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Transmedia Storytelling: It’s the Story, Stupid

In transmedia storytelling, the locus of control is with the audience

Transmedia = Adjective  Storyttelling=NounWe need a new name for 'transmedia storytelling'.  It seems like all the excitement about big transmedia storytelling projects has made it the buzz term du jour.  But somehow, in all that excitement, the fundamentals have become obscured. It's important to remember that in 'transmedia storytelling,' that 'transmedia' is an adjective.  'Storytelling' is the noun. 

The transmedia part of transmedia storytelling is like building a musical score the way a conductor employs different instruments in an orchestra.  Each instrument doesn't sound the same or play the same notes but if performed well, is beautiful on its own.  Together they create a whole new experiential space that transports us by opening the door to our emotions and imagination. Transmedia storytelling, like a symphony, creates a collaborative and immersive story ecosystem that is new, engaging, and exciting.  It takes tremendous creativity, talent, and, literally, orchestration, to pull off a transmedia storytelling project.  But the created storyworld, for all the technological marvels, trick applications, and clever alternate reality games, is only as effective as the story it is built on.

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Storytelling is a basic and powerful form of communicating.  Narrative is how humans have always shared information because it includes context and emotion.  Stories are cognitively linear so they can describe a path of events with a goal, a conflict, and the promise of resolution.  This doesn't mean that stories can't be constructed in a nonlinear environment.  They can; that's part of the excitement about using the tools of a transmedia world to assemble the story.  But the linear link is what provides coherency so that the parts fit together, whether it's backstory or clues to unravel mysteries in the main story arc. 

Stories are how humans communicate
Stories are how the brain communicates.  Human brains are hardwired to look for patterns and causality. It's how we discriminate between a tiger and a tree.  Once the brain identifies a pattern, such as a 'tall thing with leaves' or 'striped animal with big teeth,' it has to make a split second judgment as to whether the detected information is something safe or dangerous so we can react.  In other words, the brain uses the pattern-finding information to match against existing experiences -- the 'story' of sensory information that links events and information together -- in order to trigger the emotional and behavioral responses that increase our probability of survival.

The more emotion involved in the experience, the more we pay attention and the better we remember it.  Emotion, both positive and negative, was a signal of importance to our survival: "the last time I saw a tiger it ate the antelope...therefore, I will run" or "I really love this baby, therefore I will take care of it."

Controlling our environment was a sure way to survive.  This is why humans are curious.  In a modern world, curiosity doesn't always have such a directly apparent relationship with survival.   However, it is still true that the more we know, the better we can predict and the more we have certainty, the more cognitively comfortable we are.  Mastering challenges, overcoming the unknown, and conquering uncertainty were essential elements of survival on the Savannah.  They still feel really good today. The fact that we're wandering around in cyberspace doesn't diminish the human drive to find things out and conquer uncertainty, or the primordial (or neural) pleasure in doing so.  It's just what we do.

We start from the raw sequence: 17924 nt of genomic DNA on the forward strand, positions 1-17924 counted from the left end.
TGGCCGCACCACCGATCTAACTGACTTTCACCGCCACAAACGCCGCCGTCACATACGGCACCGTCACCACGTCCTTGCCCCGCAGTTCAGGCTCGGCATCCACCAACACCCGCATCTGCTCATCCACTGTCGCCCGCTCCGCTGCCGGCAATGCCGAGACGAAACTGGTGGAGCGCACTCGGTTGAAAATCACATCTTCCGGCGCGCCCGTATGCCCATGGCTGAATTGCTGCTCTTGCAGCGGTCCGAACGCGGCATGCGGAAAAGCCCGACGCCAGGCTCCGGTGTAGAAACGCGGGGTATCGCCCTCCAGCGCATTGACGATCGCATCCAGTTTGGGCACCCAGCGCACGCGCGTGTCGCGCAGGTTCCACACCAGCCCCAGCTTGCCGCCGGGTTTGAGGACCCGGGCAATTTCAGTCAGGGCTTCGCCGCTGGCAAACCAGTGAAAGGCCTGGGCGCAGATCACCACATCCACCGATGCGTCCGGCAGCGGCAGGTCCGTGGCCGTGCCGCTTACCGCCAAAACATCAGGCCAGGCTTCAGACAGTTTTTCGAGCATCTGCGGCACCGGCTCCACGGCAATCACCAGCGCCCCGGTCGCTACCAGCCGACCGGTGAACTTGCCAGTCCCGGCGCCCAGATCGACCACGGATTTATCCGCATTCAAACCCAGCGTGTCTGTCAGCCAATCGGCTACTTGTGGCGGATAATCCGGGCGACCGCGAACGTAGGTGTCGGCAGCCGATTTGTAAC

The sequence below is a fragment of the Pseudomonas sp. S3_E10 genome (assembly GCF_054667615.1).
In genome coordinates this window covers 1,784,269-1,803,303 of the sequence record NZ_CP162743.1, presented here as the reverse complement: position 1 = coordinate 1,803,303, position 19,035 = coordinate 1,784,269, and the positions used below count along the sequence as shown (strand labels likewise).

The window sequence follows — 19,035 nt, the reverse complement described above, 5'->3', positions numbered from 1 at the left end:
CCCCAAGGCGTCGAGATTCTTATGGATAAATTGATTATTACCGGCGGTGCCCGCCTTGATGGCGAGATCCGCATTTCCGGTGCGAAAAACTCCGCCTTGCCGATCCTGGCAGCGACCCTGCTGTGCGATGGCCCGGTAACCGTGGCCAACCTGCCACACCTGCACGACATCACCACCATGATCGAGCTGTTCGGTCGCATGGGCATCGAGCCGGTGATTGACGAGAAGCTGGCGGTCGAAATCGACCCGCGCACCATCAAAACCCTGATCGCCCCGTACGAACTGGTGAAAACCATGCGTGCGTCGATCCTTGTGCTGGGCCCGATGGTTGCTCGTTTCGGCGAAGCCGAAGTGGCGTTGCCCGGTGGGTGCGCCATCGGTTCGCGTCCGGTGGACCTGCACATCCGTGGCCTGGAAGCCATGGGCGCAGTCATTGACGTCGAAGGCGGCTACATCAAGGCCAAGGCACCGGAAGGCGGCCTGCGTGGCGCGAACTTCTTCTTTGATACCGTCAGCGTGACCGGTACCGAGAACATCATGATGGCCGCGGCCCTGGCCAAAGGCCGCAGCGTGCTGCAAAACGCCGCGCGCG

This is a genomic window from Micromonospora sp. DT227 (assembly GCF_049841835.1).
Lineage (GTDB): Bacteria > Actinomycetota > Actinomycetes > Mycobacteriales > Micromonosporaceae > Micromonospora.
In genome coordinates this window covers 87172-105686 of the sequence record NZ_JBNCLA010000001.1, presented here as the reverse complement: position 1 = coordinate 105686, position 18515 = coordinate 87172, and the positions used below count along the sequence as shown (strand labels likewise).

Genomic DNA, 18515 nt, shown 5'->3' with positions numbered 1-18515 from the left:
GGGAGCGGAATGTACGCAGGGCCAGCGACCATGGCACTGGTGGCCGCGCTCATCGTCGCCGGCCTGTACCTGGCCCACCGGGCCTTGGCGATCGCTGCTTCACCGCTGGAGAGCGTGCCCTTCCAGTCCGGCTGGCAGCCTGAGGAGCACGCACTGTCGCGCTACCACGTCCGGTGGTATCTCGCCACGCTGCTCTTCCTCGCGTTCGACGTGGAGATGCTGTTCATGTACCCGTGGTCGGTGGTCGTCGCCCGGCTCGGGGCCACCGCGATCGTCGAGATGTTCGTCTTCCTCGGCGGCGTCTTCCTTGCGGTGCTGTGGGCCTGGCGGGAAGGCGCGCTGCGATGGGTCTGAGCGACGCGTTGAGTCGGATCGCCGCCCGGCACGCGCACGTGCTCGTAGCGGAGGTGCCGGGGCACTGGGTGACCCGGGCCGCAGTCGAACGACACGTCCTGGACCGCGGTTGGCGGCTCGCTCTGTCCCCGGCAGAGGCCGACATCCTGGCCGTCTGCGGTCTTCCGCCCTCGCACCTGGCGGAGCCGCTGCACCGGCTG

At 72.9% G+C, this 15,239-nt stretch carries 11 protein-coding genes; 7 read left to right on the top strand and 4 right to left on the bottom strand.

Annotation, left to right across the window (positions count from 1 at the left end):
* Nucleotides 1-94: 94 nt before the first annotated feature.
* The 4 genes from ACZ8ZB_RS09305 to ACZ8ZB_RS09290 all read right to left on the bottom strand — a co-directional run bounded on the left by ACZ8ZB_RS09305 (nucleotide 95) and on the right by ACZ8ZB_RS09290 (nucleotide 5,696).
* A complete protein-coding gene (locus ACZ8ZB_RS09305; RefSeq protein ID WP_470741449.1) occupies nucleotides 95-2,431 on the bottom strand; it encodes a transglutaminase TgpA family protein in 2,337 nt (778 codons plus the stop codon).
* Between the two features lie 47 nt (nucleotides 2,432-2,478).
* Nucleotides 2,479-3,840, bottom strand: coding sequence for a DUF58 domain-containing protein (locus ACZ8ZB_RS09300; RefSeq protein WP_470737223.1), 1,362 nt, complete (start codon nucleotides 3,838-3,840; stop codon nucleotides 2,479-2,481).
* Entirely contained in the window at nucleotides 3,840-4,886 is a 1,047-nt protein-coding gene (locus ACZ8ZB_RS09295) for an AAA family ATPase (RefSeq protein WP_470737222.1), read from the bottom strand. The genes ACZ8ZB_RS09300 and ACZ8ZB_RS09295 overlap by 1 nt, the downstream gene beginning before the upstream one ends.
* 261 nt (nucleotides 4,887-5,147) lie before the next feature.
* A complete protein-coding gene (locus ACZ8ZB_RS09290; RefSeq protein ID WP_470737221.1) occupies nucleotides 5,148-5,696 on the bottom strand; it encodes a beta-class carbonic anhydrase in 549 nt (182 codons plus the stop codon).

Stories are games without points or scores.  They engage us because they trigger our curiosity, for example, how many bad movies have you watched to see how they end?  A good story, however, gives us authentic emotion and a universality that allows us to connect in a multisensory way.   A good story transports us into a new experience.  A good story creates personal growth.

Transmedia storytellers have the full pallet of media at their disposal to construct a story within a rich fabric of experience.  The wealth of media technologies allows for the integration of interactive and sharable qualities. The result when done well is a story that moves across media and transcends on and offline space.  This is only possible because technology has moved the locus of control to the players.  The stories only move across media and across time and space when the audience decides to carry it.  Transmedia storytelling creates a collaborative and immersive environment that is new, engaging, and exciting...and participation-dependent.   Aspiring transmedia producers need to remember that the created environment, for all the available technological intricacies and opportunities, is only as effective as the story it is built on.  At the end of the day, transmedia or monomedia, it the story that counts.

Note: This is why I'm excited about the StoryWorld conference in San Francisco October 31-November 2, 2011.  It's a chance see how professionals from different industries are using the power of story in a transmedia world.

 

Pamela Rutledge, Ph.D., M.B.A., is Director of the Media Psychology Research Center and teaches media psychology at Fielding Graduate University and UCLA Extension. more...

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